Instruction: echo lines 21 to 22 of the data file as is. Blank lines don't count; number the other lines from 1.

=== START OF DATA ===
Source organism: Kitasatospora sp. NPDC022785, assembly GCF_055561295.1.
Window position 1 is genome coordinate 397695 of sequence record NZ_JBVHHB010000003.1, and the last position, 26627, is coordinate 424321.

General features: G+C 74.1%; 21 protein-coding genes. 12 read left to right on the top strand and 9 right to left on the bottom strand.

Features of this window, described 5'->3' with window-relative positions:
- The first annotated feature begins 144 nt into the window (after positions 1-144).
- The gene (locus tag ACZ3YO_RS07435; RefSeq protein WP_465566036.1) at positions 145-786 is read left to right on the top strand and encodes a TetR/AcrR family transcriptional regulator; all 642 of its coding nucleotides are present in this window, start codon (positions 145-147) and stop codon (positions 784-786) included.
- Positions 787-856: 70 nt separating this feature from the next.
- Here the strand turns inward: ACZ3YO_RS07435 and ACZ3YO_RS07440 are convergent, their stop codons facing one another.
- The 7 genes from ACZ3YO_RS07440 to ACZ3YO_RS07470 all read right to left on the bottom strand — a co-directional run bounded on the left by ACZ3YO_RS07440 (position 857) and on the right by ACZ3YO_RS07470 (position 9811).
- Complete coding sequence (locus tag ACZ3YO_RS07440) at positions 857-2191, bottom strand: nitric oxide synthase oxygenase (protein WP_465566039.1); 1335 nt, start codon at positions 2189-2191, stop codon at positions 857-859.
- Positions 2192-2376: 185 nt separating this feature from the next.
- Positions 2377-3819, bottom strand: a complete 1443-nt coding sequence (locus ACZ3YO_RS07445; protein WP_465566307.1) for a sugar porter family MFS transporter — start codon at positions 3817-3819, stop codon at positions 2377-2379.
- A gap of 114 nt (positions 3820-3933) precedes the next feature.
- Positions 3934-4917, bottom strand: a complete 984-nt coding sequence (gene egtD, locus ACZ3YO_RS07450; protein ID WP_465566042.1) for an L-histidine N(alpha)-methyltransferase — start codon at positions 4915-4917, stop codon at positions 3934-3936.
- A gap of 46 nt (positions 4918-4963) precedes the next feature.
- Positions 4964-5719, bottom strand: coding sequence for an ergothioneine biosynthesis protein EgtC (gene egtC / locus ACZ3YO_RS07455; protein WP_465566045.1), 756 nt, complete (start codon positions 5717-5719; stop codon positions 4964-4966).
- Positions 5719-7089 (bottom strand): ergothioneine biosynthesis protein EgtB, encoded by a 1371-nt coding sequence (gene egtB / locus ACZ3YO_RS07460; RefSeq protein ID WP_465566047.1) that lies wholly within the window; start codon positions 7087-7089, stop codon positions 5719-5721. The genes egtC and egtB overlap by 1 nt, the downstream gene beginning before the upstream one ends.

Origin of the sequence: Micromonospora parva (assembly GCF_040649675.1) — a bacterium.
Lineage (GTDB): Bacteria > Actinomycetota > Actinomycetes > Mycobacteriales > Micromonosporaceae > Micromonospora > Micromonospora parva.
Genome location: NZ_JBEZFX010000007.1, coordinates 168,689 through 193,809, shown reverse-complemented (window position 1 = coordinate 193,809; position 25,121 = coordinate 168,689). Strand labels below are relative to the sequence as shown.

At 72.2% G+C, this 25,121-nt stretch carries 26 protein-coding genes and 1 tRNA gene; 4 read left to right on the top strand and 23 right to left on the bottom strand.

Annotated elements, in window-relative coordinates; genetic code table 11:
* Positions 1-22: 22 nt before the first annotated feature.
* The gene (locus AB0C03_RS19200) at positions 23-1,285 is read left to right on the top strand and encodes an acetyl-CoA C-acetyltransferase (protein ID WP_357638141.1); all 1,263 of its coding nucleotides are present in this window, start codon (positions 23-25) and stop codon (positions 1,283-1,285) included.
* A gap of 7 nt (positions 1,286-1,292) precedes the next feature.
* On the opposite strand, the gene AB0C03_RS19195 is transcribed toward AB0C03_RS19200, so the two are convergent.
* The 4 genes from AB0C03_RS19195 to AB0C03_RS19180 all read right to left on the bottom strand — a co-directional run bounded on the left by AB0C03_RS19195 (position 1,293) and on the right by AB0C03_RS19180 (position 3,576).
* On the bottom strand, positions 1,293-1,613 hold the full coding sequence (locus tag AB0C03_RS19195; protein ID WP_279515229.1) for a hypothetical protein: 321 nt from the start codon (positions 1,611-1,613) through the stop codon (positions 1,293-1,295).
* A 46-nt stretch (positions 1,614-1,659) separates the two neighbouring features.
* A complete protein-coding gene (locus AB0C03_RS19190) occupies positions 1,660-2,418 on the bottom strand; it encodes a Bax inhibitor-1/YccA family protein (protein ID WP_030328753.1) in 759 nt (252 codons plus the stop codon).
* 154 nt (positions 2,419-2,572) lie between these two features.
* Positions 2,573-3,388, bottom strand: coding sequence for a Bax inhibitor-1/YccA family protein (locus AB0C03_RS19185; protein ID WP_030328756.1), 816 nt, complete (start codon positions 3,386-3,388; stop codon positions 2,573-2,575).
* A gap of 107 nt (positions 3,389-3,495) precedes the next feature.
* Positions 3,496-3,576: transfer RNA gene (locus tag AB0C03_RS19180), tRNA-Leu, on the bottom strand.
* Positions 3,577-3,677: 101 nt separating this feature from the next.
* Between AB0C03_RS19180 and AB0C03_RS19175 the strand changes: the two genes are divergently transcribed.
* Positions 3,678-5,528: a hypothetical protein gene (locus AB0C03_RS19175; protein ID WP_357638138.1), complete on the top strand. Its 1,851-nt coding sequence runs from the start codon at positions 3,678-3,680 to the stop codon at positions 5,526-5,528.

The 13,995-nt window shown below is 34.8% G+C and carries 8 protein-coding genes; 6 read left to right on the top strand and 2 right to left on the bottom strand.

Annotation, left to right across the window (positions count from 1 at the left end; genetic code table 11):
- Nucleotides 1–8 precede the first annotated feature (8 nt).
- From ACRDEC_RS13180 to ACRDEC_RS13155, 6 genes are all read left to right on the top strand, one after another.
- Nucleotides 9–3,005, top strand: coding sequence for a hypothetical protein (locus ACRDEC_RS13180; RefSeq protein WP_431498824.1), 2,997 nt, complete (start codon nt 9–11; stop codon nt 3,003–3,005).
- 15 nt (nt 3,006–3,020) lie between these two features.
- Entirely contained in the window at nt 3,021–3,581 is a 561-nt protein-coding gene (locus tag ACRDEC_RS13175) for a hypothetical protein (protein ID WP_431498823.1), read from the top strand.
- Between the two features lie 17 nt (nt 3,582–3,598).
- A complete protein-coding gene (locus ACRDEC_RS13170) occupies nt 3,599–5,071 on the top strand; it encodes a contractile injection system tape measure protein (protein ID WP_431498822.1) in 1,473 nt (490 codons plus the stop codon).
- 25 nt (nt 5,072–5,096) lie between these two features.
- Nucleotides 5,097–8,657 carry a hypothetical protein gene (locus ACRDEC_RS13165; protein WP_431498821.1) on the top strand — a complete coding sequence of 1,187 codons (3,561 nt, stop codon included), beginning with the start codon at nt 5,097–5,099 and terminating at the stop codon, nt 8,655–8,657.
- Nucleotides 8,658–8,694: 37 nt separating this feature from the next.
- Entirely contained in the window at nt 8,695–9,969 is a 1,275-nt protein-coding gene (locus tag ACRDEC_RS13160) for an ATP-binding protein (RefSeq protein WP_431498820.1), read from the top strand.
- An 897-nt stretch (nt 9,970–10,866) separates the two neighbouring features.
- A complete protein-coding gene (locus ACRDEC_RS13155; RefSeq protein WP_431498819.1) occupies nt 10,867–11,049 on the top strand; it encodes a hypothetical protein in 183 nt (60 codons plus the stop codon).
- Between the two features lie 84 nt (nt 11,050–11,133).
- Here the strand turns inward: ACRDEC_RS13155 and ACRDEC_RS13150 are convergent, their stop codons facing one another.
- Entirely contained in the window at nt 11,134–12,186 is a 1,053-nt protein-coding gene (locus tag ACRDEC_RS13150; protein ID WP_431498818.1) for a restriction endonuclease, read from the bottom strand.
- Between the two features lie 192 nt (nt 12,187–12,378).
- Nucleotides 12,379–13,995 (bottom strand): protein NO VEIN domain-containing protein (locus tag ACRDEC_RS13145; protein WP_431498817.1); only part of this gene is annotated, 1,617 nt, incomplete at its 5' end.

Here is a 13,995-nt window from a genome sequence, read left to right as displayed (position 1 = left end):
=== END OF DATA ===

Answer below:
At 72.2% G+C, this 25,121-nt stretch carries 26 protein-coding genes and 1 tRNA gene; 4 read left to right on the top strand and 23 right to left on the bottom strand.

Annotated elements, in window-relative coordinates; genetic code table 11: